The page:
P.S. Every tax-deductible donation to The New Criterion makes a difference. All donors will be acknowledged in our 2023 Annual Report.

For readers who are new to The New Criterion, consider joining our Supporters Circle with a donation of just $100 or more. Every Circle member will receive an invitation to our annual Circle Lecture as well as access to our online media library. I look forward to welcoming you to our ranks.

For donors at every level, we are pleased to offer some special thank-you gifts for your generosity: our boat bag; a selection of books; and, for the first time, a silk pocket square in the magazine’s spring colors, made in Japan by Seigo exclusively for The New Criterion. I know I will want them all. I hope you will feel the same.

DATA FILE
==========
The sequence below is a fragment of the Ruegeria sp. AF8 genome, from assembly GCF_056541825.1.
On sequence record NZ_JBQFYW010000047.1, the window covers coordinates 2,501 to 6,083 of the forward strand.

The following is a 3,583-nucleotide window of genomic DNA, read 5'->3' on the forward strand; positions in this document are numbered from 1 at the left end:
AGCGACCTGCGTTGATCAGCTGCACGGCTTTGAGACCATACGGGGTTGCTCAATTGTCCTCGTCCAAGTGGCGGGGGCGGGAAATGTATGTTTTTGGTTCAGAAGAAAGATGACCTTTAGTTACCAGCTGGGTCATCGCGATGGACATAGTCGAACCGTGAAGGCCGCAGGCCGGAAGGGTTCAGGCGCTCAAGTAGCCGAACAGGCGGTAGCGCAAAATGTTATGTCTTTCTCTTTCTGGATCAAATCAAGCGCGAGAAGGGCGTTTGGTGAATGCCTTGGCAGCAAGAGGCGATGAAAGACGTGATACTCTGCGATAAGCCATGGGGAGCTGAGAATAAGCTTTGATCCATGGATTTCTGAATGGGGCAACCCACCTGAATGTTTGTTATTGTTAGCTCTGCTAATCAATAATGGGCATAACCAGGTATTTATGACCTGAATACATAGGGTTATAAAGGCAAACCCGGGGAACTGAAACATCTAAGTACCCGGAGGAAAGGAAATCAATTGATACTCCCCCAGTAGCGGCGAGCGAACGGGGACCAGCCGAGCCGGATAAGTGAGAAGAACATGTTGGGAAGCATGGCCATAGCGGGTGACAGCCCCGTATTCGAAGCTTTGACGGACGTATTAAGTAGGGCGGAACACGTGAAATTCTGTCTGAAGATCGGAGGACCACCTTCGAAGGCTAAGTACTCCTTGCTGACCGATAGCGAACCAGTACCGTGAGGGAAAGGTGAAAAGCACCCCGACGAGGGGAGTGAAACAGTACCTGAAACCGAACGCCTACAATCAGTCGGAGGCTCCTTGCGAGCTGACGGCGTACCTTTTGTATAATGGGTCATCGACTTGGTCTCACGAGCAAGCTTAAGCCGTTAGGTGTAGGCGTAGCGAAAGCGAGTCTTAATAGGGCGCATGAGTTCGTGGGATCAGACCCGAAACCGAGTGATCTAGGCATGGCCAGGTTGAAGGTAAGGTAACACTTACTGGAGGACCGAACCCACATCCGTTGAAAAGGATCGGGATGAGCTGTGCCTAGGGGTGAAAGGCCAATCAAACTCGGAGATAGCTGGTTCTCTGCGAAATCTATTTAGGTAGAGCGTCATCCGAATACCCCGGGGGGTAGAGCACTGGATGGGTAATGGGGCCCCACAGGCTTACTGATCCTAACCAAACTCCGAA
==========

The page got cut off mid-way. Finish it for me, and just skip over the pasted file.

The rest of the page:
The New Criterion is published by The Foundation for Cultural Review, 900 Broadway, New York, NY 10003, a nonprofit public foundation as described in Section 501 (c) (3) of the Internal Revenue Code, EIN 13-3108424, which solicits and accepts contributions from a wide range of sources, including public and private foundations, corporations, and the general public. Contributions to The New Criterion are tax deductible according to the provisions of the Internal Revenue Code. All gifts in excess of $75 will be acknowledged with a written disclosure statement describing the “quid pro quo” deductibility under section 6115 of the Internal Revenue Code.

Donor Gift Selections

Choose one of these exclusive gifts from The New Criterion as a “thank you” for your generous support. See below for all options.

Collectible Mug

Start your morning with the stimulation you deserve: a copy of The New Criterion by your side and a mug full of coffee in your hand. We are happy to offer our supporters this fine New Criterion mug, emblazoned with our classic logo and, this year, our October-issue color. It’s our gift to you for a modest contribution to our efforts. Value: $8